Anne Robinson, Karen Saxby
We are on the cusp of a revolution. Mobile phones, computers and iPods are commonplace in hundreds of millions of households worldwide, influencing how we think and shaping how we interact.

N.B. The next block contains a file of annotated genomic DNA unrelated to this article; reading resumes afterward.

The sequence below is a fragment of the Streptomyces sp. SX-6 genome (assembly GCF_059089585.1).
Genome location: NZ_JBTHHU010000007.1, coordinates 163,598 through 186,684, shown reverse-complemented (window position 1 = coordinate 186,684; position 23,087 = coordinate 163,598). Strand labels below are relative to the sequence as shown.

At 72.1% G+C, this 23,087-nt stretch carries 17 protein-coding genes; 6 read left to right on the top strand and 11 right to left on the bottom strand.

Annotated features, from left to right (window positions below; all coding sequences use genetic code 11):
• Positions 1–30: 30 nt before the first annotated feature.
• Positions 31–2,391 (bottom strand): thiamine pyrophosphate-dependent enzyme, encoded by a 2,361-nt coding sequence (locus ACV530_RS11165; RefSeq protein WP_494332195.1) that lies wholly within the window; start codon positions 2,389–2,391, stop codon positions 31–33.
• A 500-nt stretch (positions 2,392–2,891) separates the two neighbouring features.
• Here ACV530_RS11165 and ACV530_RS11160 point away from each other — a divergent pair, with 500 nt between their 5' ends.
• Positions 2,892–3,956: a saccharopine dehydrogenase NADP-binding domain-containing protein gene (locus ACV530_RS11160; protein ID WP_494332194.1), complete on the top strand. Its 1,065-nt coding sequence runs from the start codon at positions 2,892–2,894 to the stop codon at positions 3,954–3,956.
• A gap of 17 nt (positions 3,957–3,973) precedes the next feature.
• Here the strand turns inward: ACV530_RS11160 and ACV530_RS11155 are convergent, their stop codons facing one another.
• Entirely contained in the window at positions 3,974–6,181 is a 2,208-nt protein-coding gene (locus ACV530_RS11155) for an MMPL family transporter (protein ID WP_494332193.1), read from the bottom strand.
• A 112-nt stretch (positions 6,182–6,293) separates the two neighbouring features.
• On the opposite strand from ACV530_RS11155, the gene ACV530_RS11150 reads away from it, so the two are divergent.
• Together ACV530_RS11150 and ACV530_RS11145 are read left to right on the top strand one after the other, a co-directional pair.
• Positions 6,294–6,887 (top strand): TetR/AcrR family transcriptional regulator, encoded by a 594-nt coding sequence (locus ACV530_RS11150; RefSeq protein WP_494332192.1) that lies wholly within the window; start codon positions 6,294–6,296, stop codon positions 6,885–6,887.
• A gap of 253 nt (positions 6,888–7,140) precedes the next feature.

In the future, smart machines will compete with clever people for employment and even human affection. We are shifting to a world where knowledge will be automated and people will be rewarded instead as conceptual and creative thinkers. Hence being able to think and act in ways that machines cannot will become vital. Ideas are the currency of this new economy and curiosity and imagination are among the key raw materials. But what happens to the rigour of our thinking in a world where we never really sit still or completely switch off? What are some of the unexpected consequences of digital information on the 100 billion cells and quadrillion connections inside our brains?